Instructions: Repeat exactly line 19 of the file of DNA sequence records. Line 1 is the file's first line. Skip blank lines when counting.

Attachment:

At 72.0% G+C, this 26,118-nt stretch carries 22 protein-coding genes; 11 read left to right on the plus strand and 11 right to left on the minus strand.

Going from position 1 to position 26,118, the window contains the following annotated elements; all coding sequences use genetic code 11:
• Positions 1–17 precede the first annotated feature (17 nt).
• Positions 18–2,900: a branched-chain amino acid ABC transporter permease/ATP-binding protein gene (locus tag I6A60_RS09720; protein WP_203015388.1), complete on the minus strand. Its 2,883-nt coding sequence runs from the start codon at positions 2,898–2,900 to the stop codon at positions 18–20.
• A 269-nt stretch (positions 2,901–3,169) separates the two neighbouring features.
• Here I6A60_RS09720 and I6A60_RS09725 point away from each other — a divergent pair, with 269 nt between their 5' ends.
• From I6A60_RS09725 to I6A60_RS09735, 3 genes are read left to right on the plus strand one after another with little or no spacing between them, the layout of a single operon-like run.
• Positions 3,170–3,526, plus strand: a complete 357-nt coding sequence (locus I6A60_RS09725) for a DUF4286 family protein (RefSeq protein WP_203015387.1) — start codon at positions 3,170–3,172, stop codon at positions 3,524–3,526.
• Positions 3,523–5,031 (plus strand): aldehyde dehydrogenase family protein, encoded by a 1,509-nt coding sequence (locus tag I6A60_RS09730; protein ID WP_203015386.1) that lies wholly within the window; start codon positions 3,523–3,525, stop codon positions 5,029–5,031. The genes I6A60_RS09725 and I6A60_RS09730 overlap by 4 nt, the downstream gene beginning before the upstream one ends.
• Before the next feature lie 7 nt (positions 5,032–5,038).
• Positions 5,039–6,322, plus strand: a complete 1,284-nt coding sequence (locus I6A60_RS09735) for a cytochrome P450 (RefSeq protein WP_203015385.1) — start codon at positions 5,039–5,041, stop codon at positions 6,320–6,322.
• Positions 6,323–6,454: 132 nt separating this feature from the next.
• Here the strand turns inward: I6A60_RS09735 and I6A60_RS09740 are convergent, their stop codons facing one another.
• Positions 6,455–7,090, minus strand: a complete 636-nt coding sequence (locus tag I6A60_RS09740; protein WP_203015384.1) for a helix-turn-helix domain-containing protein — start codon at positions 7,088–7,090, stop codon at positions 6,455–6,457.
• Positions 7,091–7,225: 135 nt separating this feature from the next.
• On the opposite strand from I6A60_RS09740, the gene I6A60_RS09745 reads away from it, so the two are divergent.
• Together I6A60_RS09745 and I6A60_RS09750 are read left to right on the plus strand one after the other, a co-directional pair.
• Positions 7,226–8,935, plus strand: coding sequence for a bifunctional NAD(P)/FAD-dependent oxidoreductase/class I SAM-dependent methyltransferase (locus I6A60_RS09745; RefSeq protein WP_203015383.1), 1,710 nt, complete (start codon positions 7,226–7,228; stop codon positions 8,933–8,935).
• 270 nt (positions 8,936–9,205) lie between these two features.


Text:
• 270 nt (positions 8,936–9,205) lie between these two features.